Pension Fund Hedging and the Bond Market

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The Bank of England had to step into purchase gilts yesterday (28th September) after the bond market looked like collapsing totally. Some £65 billion was spent to do it. This has created panic and uncertainty in the financial community and even affected equity markets.

I will give my comments on these events although I certainly do not claim to have any knowledge of pension scheme management and bond markets. So please correct me if I get it wrong.

Defined benefit pension schemes buy gilts (Government issued bonds) so as to match future liabilities to pay pensions. In recent years they have not only been increasing the amount invested in gilts as opposed to equities but have also been using liability driven investment strategies (LDIs) by using derivatives.

In essence, they have been hedging their positions and using derivatives to maximise returns so far as I understand it.

What happened apparently was that the Chancellor’s announcements last week caused government bonds to fall in price and that resulted in margin calls on the pension funds. That caused bond prices to fall further as funds sold holdings to meet the margin calls. A vicious down trend resulted.

Derivatives are always dangerous. Warren Buffett called them “financial weapons of mass destruction”. The FT reports that Lord Wolfson warned the Bank of England that LDI strategies “always looked like a time bomb waiting to go off”. Pension funds using LDI strategies have risen to £1.5 trillion to give you some idea of the massive size of these operations.

What was the Financial Conduct Authority (FCA) doing to ensure that pension funds were not following risky strategies? Nothing at all it seems. So this looks like yet another failure by the FCA (or possibly the PRA) in their regulatory role. There is also The Pensions Regulator (TPR) which has a role in regulating workplace pension schemes who seem, if you look at their website, more interested in ensuring diversity in pension scheme trust boards and climate change reporting rules than ensuring basic financial risks are not excessive.

It would seem that derivatives have been sold to pension schemes by clever City “whizz kids” with disastrous results and we are all paying for it now.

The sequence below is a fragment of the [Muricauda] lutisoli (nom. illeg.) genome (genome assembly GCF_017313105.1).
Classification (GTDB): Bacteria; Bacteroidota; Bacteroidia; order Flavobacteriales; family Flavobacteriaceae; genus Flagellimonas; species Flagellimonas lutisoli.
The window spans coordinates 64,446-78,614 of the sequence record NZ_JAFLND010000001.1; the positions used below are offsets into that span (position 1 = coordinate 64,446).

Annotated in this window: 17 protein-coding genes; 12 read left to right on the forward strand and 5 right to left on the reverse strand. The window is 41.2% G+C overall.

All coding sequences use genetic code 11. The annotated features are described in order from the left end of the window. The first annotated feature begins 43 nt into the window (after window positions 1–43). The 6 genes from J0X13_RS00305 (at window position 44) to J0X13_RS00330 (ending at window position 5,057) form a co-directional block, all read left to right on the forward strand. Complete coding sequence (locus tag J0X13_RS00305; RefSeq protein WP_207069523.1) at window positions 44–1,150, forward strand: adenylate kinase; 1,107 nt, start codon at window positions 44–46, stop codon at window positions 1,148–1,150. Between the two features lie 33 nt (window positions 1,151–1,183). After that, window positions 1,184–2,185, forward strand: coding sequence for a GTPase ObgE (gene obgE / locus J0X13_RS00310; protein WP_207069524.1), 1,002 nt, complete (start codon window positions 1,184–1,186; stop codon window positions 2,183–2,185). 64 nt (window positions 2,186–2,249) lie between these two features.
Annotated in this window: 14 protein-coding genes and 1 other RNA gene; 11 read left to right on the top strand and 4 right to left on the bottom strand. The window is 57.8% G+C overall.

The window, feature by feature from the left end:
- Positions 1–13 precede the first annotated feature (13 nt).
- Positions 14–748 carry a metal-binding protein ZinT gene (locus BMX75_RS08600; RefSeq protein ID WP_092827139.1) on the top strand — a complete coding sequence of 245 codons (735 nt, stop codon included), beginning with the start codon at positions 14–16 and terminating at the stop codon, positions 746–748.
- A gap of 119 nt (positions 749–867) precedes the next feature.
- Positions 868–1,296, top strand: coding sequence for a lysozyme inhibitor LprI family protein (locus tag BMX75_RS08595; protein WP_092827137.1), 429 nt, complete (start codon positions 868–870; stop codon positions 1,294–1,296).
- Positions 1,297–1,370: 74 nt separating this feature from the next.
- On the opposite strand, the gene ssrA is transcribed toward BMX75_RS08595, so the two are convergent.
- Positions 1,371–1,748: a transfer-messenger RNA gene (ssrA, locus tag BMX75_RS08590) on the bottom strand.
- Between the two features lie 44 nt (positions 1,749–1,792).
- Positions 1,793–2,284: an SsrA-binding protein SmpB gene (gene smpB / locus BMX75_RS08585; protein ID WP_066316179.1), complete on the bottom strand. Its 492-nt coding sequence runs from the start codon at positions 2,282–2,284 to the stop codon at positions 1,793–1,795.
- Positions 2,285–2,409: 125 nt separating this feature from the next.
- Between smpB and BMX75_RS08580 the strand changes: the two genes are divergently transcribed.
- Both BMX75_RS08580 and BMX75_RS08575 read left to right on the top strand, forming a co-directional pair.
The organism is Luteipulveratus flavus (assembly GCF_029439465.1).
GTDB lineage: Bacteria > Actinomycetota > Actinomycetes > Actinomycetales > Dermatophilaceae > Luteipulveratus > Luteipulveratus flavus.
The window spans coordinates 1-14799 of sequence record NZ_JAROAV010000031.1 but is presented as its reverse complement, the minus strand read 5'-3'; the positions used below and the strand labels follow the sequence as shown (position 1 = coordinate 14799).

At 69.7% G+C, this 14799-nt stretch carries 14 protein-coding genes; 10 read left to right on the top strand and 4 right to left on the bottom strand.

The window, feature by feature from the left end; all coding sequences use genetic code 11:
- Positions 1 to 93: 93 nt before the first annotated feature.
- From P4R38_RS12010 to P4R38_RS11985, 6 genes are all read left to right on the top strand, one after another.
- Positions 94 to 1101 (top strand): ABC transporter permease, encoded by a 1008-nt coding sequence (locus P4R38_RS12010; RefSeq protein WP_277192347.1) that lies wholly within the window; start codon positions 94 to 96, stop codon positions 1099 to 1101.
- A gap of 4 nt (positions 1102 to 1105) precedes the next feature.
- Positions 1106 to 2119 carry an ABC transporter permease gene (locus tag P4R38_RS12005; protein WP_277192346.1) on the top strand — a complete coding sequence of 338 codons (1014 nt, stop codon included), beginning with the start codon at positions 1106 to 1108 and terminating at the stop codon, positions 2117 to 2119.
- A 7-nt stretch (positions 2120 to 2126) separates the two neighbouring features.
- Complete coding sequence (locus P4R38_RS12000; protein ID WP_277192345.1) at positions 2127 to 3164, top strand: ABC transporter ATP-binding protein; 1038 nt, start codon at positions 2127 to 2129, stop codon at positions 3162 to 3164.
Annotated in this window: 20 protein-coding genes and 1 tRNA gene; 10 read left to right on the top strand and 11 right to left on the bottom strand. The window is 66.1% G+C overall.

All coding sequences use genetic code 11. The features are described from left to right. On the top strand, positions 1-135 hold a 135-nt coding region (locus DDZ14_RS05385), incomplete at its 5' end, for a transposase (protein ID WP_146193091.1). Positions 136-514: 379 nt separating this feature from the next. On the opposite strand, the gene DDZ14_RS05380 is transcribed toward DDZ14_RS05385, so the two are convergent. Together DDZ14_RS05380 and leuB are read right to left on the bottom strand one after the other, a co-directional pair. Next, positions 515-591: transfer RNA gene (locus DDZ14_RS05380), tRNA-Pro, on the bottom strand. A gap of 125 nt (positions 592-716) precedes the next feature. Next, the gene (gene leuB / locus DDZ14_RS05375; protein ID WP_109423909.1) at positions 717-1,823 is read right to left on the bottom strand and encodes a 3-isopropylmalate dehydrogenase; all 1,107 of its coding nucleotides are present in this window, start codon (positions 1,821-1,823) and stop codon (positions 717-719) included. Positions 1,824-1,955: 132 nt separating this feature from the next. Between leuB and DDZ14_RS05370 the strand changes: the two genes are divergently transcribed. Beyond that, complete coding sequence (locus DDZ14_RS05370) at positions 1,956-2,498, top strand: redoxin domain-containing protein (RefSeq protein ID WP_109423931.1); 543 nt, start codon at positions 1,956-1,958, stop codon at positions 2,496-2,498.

FT Articles worth reading on this subject: and

Roger Lawson (Twitter:  )

  1. Mark Bentley says:

    For those that want to know more, there’s a good explanation of LDI strategies here:

    Once again, it appears that interest rate swaps were the culprit. Those around at the time may recollect that a number of SMEs got into trouble in the aftermath of the financial crisis after their banks sold them interest rate swaps to protect against rising interest rates increasing their borrowing costs (the opposite of this case where the swaps were used to protect against falls in gilt yields). In the SME case rates fell instead of rising and suddenly the SMEs found that their debts increased sharply as their swaps lost money.

    It appears that interest rate swaps are most definitely a “financial weapon of mass destruction”.

    In the current case it appears that pension funds using LDI strategies became forced sellers of other assets, including equities and higher-yielding corporate bonds or credit. That would explain some of the sharp market moves over the last week in particular.

  2. Cliff Weight says:

    I got an email from a friend who did not agree with Roger. He said:

    “The near financial disaster last week was not caused by City wizz-kids, but the Chancellor spooking the markets. UK Government bonds are supposed to be risk free, but if the market believes there is a risk of government defaulting then we are in trouble. If the Bank of England hadn’t stepped by now we would have a banking crisis similar to the last one.”

    My own view is somewhat different:

    The Government is not there to micro-manage and should not set interest rates, nor should it interfere with LDIs which the PRA should surely have been more aware of the risks.

    We should be aiming for a strong and stable environment. Instead the BoE adopted a different approach to the FED and created unnecessary risks. The recent volatility in interest rates and the currency is due to the markets. It is not the Governments roles to set interest rates.

    The Government had a good debate about future policy in the leadership election campaign. It should not have been a surprise to the markets when they announced their plans.

    My wife (a source of common sense, who is from the Grantham, Dickens and McCawber schools of economics) is outraged that the conservatives are tearing themselves apart by arguing in public, so publicly. It is naïve. They need to get their act together. It has happened time and time again over the past 30 years and they should realise they have a governance problem.

    Since I learnt economics (in the 1970s) the world has changed. I agree that government bonds (gilts) were supposed to be risk free, but the point is that with LDI and clever hedge funds with lots of leverage available, government bonds (gilts) are no longer risk free.

    The whole thing is built on a lie, as Mark Carney would say.

    There is a scandal here that some of the City whizz kids have made lots of money out of this and someone somewhere has to pay for it – as it is not a zero sum game.

    One scandal is the huge fees for LDIs, which ought to be clawed back, IMHO. But of course they will not be. There ought to be a a review of what happened and why; and what should change.

    • Roger Lawson says:

      Bonds are never risk free and trying to make them so by entering into derivative contracts just compounds the problem. I doubt the pension funds who entered into LDI contracts fully understood the risks and what might happen if they had to put up more margin.

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